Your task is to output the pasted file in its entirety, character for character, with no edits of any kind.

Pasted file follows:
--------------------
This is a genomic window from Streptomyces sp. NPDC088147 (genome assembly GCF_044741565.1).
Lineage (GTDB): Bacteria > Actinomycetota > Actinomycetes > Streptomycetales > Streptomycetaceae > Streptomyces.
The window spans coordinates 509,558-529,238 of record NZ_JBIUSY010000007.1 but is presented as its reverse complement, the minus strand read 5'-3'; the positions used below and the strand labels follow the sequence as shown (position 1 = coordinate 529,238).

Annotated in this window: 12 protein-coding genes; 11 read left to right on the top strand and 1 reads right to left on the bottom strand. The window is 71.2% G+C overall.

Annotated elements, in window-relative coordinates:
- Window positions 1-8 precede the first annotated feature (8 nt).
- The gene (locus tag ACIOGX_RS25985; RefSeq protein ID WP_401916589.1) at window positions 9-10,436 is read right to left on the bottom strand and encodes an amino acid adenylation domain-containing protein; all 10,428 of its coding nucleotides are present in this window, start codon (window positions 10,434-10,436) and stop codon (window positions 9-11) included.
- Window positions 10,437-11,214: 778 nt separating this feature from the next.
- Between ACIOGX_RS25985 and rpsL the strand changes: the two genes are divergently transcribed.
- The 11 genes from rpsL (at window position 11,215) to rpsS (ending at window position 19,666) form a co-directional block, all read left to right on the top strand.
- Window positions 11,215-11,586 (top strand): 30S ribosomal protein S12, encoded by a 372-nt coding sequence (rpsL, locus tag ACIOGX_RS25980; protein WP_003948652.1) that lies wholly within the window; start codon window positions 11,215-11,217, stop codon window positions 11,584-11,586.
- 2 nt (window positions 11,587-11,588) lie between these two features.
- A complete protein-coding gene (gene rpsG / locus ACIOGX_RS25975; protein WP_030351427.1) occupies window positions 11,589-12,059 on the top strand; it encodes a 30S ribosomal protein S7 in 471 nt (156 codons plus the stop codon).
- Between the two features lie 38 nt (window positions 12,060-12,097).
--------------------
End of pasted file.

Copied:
This is a genomic window from Streptomyces sp. NPDC088147 (genome assembly GCF_044741565.1).
Lineage (GTDB): Bacteria > Actinomycetota > Actinomycetes > Streptomycetales > Streptomycetaceae > Streptomyces.
The window spans coordinates 509,558-529,238 of record NZ_JBIUSY010000007.1 but is presented as its reverse complement, the minus strand read 5'-3'; the positions used below and the strand labels follow the sequence as shown (position 1 = coordinate 529,238).

Annotated in this window: 12 protein-coding genes; 11 read left to right on the top strand and 1 reads right to left on the bottom strand. The window is 71.2% G+C overall.

Annotated elements, in window-relative coordinates:
- Window positions 1-8 precede the first annotated feature (8 nt).
- The gene (locus tag ACIOGX_RS25985; RefSeq protein ID WP_401916589.1) at window positions 9-10,436 is read right to left on the bottom strand and encodes an amino acid adenylation domain-containing protein; all 10,428 of its coding nucleotides are present in this window, start codon (window positions 10,434-10,436) and stop codon (window positions 9-11) included.
- Window positions 10,437-11,214: 778 nt separating this feature from the next.
- Between ACIOGX_RS25985 and rpsL the strand changes: the two genes are divergently transcribed.
- The 11 genes from rpsL (at window position 11,215) to rpsS (ending at window position 19,666) form a co-directional block, all read left to right on the top strand.
- Window positions 11,215-11,586 (top strand): 30S ribosomal protein S12, encoded by a 372-nt coding sequence (rpsL, locus tag ACIOGX_RS25980; protein WP_003948652.1) that lies wholly within the window; start codon window positions 11,215-11,217, stop codon window positions 11,584-11,586.
- 2 nt (window positions 11,587-11,588) lie between these two features.
- A complete protein-coding gene (gene rpsG / locus ACIOGX_RS25975; protein WP_030351427.1) occupies window positions 11,589-12,059 on the top strand; it encodes a 30S ribosomal protein S7 in 471 nt (156 codons plus the stop codon).
- Between the two features lie 38 nt (window positions 12,060-12,097).